|System: X360, PS3, Wii||Review Rating Legend|
|Dev: FreeStyleGames||1.0 - 1.9 = Avoid||4.0 - 4.4 = Great|
|Pub: Activision||2.0 - 2.4 = Poor||4.5 - 4.9 = Must Buy|
|Release: Oct. 19, 2010||2.5 - 2.9 = Average||5.0 = The Best|
|Players: 1-3||3.0 - 3.4 = Fair|
|ESRB Rating: Teen||3.5 - 3.9 = Good|
by Leon Hendrix III
June 10, 2010 - In October of 2009, DJ Hero broke the music genre monotony. On the heels of the release of Guitar Hero 5 in September, the rhythm-based game attracted music fans everywhere by shedding the rock and roll mantle and attracting an entirely new demographic of primarily hip hop and pop fans.
DJ Hero sold nearly 800,000 units within four months and Activision knew it had a hit, with what it called the 'highest grossing new IP of 2009'. By targeting a much younger audience of gamers who aren't so metal savvy, Activision created a new reason to purchase plastic music accessories. With five Guitar Hero games on the market and a sixth in development, a boatload of spin-offs and band-specific games, and even a burgeoning handheld series to manage, Activision has more than enough fingers in the rhythm game pie. Still, the publishing giant has decided to stick in its thumb one more time and with any luck pull out a sweet new plum with DJ Hero 2. We checked out the game at Activision's recent Editor's day.
DJ Hero featured over 100 licensed tracks and 93 original mixes from famous mix masters like DJ AM and Cut Chemist. Part of the game's charm was the super eclectic mix for sounds and sights; artists from Eminem to Blondie provided songs and, in some cases, their likenesses for in-game avatars. The result was a delightfully diverse array of songs for gamers to scratch and spin and a brand new controller with which to carve out a slick beat. DJ Hero 2 will feature all new tracks, including 70 unique mixes, six new game modes, and new artists and DJ's like Lil' Wayne and Chemical Brothers. Developer Freestyle Games is bringing back much of the same gameplay from the first game and focusing on creating a much more social experience for their new sequel. There's a lot of new content for fans of the original to get excited about, but Freestyle is bringing a lot of the old school back for the remix.
The demo was narrated by Jamie Jackson, Creative Director at Freestyle Games for DJ Hero, and nothing has changed about the original control scheme, but that is to be expected. Sporting a giant helmet in the shape of one of the game's brand new DJ avatars, Dead Mau5, Jackson and another Freestyle rep battled it out in one of the games brand new gameplay modes. Unlike its predecessor, DJ Hero brings a brand new edge to multiplayer.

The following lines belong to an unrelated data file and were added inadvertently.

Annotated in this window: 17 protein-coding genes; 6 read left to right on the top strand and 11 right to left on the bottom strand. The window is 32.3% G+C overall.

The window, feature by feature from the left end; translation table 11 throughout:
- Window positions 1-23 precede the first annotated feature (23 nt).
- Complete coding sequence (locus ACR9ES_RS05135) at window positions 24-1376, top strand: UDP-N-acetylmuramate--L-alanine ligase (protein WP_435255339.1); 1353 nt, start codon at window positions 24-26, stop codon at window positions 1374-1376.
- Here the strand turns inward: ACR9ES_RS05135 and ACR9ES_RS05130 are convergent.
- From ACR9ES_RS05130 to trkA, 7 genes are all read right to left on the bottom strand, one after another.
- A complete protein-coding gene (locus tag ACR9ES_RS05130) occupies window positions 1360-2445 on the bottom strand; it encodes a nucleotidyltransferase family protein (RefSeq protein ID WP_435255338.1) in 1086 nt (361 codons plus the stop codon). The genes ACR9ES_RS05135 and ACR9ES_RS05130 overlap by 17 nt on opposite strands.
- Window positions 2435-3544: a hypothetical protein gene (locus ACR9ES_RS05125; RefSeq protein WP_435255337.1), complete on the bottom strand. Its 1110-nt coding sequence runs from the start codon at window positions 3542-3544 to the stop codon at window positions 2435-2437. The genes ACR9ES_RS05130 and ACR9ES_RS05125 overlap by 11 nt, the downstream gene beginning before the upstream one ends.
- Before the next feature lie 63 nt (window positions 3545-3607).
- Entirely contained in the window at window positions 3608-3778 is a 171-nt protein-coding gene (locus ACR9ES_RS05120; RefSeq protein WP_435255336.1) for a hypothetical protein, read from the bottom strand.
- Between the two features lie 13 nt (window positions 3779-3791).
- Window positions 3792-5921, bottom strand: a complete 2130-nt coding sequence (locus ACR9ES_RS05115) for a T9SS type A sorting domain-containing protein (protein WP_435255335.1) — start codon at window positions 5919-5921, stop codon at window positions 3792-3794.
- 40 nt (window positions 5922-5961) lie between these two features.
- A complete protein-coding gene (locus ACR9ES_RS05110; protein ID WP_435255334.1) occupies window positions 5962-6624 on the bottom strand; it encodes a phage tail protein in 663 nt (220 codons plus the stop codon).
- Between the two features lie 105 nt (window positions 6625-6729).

Following its much more social design philosophy, Freestyle is adding full microphone support and an all-new DJ Battle Mode. This brand new, two-player competitive mode is inspired by hip-hop music more than the other primarily dance- or club music-inspired mixes. The battle was furious and looked pretty entertaining, but one of the most interesting features was the revamped Freestyle gameplay. Fans of the original game will recall that Freestyle gameplay allowed you to put your own spin on a song by injecting selected prerecorded segments during set points in the mix. Critics of DJ Hero felt that this was little more than a gimmick, especially since gamers couldn't get extra points for these segments. It amounted to little more than an excuse for gamers to hear random new sounds in the midst of their songs and ultimately, more of a distraction then a necessary gameplay feature.
In DJ Hero 2, Freestyle samples are pulled from mixes along with crossfades and scratches recorded by the pros. Jackson hopes it will add all-new control to players' repertoires. In addition to this freestyle element, DJ Hero boasts a much more robust online mode (all of the multiplayer modes will be available online), though not much was spilled about improvements to online rankings or leaderboards, which were a point of some criticism with the last game. Party Play will be making the jump from Guitar Hero over to DJ Hero 2 and along with the brand new mic support and, presumably, returning guitar support, it could mean a huge boost to DJ Hero 2's already strong multiplayer appeal. Much like the Guitar Hero and Rock Band franchises, a lot of the success of games in the rhythm genre relies on their ability to generate excitement as a group experience. The mix of melodic nostalgia and competitive or team play is a potent combination and it could mean big things if Jackson's team manages to inject more of it into DJ Hero 2.
Multiplayer was the star of the DJ Hero 2 show on our visit to LA, but solo gamers won't necessarily be left out. A brand new Empire mode will allow gamers to experience the journey of an up and coming DJ. There wasn't much more than the company line on this new play mode, but if you want to bet those subway tokens it's probably pretty safe to assume the mode will resemble Guitar Hero's single-player mode. DJ Hero 2 will bring all the flavor of the original and Freestyle's got plans for a whole lot more to keep fans excited. Activision is definitely itchin' for your scratch - stay with us for the review of DJ Hero 2 and find out if they deserve it.
Leon Hendrix III
CCC Freelance Writer